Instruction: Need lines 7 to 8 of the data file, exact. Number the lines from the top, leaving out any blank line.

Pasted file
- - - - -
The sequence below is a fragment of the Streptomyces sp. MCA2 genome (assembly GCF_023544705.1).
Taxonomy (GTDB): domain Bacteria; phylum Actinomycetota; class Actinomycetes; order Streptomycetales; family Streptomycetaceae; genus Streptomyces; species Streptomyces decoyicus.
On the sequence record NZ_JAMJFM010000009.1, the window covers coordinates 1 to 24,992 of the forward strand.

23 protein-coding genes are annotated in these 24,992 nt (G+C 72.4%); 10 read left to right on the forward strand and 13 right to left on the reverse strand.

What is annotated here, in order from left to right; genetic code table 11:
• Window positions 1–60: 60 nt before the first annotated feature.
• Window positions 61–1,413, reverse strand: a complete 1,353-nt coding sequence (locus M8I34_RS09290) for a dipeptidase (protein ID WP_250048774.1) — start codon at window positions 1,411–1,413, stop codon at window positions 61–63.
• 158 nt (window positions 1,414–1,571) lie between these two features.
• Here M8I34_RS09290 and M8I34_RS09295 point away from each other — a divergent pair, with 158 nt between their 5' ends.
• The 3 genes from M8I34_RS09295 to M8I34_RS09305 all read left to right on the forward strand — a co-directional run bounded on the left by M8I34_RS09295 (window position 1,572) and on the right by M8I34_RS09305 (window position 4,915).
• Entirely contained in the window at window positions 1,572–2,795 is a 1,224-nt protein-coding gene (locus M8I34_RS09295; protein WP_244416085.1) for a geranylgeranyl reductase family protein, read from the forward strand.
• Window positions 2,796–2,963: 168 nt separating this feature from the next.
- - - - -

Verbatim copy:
• Window positions 61–1,413, reverse strand: a complete 1,353-nt coding sequence (locus M8I34_RS09290) for a dipeptidase (protein ID WP_250048774.1) — start codon at window positions 1,411–1,413, stop codon at window positions 61–63.
• 158 nt (window positions 1,414–1,571) lie between these two features.